DIY Plastic Jug Watering Can

A watering can made from a plastic jug takes about one minute to complete, AND this DIY plastic jug watering can works better and holds more water than a lot of those cheap-o watering cans that look cute but cost real money.

A watering can made from a plastic jug takes about one minute to complete, AND this DIY plastic jug watering can works better and holds more water than a lot of those cheap-o watering cans that look cute but cost real money.

It’s a no-brainer!

To make this, you’ll need:

Plastic Jug Watering Can

a plastic jug of any type or size. You can use an old soda bottle or milk jug, but I like to upcycle a gallon-sized water jug, because I’m lazy and I don’t have to rinse it. We keep gallon water jugs in our cars as part of our emergency kits (you DO keep an emergency kit in your car, don’t you?), and every now and then we’ll get thirsty on the road and crack one open. When we get home, I replace the opened jug with a sealed one, bring the opened jug inside, and when it’s empty, a kid makes me a brand-new watering can.

If you have a choice, go for a jug that has a screw-on lid, rather than a snap-on one, as it will be more secure. The snap-on lids work fine, however, so don’t go tossing a perfectly good plastic jug in the recycling bin just because of that.

hammer, nail, and block of wood. An adult could probably push a sharp, thin nail or tack through the plastic lid by hand, but my kids always make these, and in my kids’ eyes, the more tools, the better!

They get that from their mother. Ahem.

1. Decorate your plastic jug. I mean, obviously. Otherwise, how will it be beautiful? Use permanent markers, or stickers that won’t peel off if they get wet.

Plastic Jug Watering Can2. Punch holes in the lid of your jug. My absolute favorite thing about this project is that it allows you to customize the pour of your watering can. I direct-sow a lot of seeds, and even a garden hose set on the gentlest spray can dislodge those delicate seedlings–a single-spout watering can is out of the question. If you make many teensy holes in the lid of this jug, however, then you’ll have the equivalent of a gentle fall of rain, the perfect way to water your littlest sprouts.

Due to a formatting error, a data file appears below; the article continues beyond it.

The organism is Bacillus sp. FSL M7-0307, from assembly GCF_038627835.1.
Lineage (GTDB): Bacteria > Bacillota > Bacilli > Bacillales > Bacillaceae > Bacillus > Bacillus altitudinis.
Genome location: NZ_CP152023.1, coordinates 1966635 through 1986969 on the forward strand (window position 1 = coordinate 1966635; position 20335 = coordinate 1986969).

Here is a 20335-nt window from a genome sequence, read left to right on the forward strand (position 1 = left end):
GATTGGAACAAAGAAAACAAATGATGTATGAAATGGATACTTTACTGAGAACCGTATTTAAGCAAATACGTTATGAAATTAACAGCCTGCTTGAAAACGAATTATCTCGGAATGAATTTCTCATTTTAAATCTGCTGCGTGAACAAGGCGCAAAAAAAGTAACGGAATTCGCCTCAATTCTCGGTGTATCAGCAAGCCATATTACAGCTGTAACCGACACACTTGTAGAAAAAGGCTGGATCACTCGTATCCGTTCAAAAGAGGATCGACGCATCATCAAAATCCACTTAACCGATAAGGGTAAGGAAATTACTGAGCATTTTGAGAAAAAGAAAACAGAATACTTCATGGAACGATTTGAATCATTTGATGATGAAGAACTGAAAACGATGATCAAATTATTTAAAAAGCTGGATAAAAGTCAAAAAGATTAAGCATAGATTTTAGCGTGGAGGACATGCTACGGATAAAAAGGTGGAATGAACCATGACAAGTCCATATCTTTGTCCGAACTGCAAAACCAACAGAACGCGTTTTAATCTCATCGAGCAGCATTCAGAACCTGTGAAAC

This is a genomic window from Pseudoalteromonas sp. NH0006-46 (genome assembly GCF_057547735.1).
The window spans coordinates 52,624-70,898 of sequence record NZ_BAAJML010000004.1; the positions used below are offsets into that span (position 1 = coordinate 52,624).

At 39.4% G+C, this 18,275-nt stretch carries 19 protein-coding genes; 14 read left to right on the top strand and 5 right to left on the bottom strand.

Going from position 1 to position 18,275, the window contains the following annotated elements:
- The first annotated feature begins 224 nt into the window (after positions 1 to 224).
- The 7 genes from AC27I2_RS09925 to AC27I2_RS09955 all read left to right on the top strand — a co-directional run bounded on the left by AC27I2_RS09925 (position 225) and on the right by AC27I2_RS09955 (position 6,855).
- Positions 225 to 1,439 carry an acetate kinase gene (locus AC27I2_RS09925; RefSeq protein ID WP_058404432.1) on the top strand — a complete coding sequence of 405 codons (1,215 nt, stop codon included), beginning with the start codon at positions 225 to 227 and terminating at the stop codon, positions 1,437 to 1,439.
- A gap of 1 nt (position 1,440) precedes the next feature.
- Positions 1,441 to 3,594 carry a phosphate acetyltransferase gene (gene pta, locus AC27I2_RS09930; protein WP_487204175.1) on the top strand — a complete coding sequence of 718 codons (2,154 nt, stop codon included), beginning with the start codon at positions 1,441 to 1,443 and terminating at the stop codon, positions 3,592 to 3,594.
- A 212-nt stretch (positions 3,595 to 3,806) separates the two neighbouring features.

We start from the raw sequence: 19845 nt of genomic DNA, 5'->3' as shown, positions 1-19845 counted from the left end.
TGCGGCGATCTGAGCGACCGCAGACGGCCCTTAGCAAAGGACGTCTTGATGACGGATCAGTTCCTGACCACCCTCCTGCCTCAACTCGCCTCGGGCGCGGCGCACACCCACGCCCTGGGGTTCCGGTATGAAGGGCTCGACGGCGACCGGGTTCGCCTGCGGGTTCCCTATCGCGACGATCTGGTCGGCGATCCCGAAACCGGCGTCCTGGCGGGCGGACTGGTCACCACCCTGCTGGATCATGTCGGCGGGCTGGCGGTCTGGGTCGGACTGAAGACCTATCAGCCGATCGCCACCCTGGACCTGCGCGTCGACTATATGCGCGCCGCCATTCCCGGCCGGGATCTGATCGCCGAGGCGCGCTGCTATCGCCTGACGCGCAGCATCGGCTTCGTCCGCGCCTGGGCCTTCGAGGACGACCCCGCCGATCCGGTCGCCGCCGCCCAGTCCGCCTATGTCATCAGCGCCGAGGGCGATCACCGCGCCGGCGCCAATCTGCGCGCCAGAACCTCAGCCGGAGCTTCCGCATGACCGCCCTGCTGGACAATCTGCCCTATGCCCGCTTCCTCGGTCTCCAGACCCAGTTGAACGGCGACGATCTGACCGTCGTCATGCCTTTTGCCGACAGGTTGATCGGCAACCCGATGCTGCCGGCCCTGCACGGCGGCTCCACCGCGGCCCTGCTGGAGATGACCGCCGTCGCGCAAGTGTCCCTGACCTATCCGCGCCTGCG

Switch that lid with one with larger holes, or one with a 1/4″ hole drilled into the middle perhaps, and you’ve got a perfectly customized watering solution for every garden.

Kids who can hammer a nail can definitely do this project independently, and kids who are too young to properly hammer a nail can often be taught how to wield a cordless drill independently. Either way, set the kid up on a sturdy, non-shaky work surface, with a block of wood on top, and the milk jug’s cap set upside-down on the block of wood. Demonstrate for the kid how to either hammer or drill through the cap into the block of wood, and then set her free and let her make you a bunch of very fine holes.

When she’s finished, fill the jug up, pop the lid on, and your watering can is ready to go!

Here are some tips for using this plastic jug watering can, especially with kids.

1. Personalize them. If each kid has her own watering can, they’re a *little* less likely to fight over them.

Plastic Jug Watering Can
See my DIY rain barrel? I love it!

2. Pre-fill them. Because these watering cans are closed, you don’t have to worry about mosquitoes contaminating them with their larvae if you pre-fill them. I sometimes do this if my rain barrel is getting full, or if I know that I want my kids to water that morning; that little boost of not having to fill the jug themselves makes them feel like they’re doing less work, and I can see at a glance if the job’s been completed or not.

3. Use them to measure water. Some plants, like blueberries, need a certain amount of water weekly; with these jugs, that contain a known amount, it’s easy to give them enough.

If you’ve got any extra tips, leave them for me in the Comments below!

Written by Julie Finn

I'm a writer, crafter, Zombie Preparedness Planner, and homeschooling momma of two kids who will hopefully someday transition into using their genius for good, not the evil machinations and mess-making in which they currently indulge. I'm interested in recycling and nature crafts, food security, STEM education, and the DIY lifestyle, however it's manifested--making myself some underwear out of T-shirts? Done it. Teaching myself guitar? Doing it right now.

Visit my blog Craft Knife for a peek at our very weird handmade homeschool life; my etsy shop Pumpkin+Bear for a truly odd number of rainbow-themed beeswax pretties; and my for links to articles about poverty, educational politics, and this famous cat who lives in my neighborhood.

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